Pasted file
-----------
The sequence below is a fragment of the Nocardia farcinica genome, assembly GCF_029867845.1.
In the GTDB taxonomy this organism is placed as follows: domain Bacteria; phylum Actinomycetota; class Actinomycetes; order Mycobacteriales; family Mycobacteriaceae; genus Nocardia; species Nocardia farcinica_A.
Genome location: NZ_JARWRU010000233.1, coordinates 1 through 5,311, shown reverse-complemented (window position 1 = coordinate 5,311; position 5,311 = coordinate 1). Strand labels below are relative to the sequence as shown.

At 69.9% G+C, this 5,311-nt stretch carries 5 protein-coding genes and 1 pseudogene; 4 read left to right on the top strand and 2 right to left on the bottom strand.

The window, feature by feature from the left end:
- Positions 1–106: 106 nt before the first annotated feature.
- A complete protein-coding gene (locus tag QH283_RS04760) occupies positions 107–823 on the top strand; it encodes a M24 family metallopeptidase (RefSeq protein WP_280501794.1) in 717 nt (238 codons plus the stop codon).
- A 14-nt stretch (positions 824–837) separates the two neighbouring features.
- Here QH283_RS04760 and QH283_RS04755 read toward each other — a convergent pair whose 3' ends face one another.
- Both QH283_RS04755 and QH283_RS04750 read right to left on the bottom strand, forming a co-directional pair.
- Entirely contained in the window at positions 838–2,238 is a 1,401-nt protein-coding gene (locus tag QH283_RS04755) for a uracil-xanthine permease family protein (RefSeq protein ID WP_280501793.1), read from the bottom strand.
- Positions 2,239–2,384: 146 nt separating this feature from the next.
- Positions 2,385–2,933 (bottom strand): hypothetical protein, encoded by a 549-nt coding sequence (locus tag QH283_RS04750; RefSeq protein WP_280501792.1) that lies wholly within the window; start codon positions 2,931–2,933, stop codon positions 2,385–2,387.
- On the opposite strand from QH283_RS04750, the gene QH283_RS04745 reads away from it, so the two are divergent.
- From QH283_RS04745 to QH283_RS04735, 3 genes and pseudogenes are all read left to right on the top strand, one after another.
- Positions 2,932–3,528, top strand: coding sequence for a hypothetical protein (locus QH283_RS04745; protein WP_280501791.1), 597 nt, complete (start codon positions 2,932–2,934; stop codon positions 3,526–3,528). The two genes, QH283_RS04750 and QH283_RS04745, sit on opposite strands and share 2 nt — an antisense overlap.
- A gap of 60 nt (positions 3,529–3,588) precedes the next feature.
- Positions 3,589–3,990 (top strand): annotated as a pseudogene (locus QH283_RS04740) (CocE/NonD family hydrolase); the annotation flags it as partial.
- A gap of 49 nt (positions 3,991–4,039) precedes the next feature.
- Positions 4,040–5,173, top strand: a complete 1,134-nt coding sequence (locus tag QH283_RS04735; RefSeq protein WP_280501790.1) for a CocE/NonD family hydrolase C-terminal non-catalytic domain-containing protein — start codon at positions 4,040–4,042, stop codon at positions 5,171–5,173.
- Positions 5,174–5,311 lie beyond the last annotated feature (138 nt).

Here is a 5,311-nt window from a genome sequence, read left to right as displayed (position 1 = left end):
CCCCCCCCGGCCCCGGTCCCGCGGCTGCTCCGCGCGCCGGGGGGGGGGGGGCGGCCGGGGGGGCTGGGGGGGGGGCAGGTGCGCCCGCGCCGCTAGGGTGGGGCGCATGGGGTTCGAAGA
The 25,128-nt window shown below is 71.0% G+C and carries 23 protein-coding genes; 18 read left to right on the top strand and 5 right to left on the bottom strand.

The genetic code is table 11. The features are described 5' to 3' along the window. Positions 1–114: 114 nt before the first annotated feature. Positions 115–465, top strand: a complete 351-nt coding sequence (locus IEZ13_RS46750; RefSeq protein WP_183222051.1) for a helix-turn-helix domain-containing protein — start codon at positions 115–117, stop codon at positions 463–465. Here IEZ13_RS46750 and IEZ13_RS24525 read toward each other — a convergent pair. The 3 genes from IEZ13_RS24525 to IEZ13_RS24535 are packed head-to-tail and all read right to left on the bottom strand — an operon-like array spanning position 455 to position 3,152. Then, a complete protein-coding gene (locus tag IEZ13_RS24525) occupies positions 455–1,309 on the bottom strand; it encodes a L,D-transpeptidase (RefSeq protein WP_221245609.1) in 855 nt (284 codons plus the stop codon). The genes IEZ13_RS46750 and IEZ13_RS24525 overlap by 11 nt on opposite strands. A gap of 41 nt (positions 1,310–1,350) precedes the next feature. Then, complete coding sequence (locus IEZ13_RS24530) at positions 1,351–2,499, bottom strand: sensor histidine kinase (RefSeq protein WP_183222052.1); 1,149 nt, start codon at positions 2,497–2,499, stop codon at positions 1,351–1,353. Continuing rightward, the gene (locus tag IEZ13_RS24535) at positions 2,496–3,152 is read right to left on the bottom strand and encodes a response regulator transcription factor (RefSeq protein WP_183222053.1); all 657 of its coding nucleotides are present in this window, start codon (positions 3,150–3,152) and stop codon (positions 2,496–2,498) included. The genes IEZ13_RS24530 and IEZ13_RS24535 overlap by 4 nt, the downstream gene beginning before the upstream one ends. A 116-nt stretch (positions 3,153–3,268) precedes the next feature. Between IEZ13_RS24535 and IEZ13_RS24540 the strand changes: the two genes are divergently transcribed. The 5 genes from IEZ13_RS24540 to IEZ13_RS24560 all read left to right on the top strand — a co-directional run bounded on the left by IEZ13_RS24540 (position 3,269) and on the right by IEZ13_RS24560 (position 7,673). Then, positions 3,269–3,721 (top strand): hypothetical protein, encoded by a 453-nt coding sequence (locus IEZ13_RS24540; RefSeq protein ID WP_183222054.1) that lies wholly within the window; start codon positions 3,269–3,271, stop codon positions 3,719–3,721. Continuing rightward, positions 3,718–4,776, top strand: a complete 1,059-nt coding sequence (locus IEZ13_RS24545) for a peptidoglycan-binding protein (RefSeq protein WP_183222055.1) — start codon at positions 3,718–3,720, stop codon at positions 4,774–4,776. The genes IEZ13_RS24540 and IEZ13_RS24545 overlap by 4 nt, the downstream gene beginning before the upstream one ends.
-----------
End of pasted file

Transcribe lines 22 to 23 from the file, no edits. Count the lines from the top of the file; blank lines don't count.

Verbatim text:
Here is a 5,311-nt window from a genome sequence, read left to right as displayed (position 1 = left end):
CCCCCCCCGGCCCCGGTCCCGCGGCTGCTCCGCGCGCCGGGGGGGGGGGGGCGGCCGGGGGGGCTGGGGGGGGGGCAGGTGCGCCCGCGCCGCTAGGGTGGGGCGCATGGGGTTCGAAGA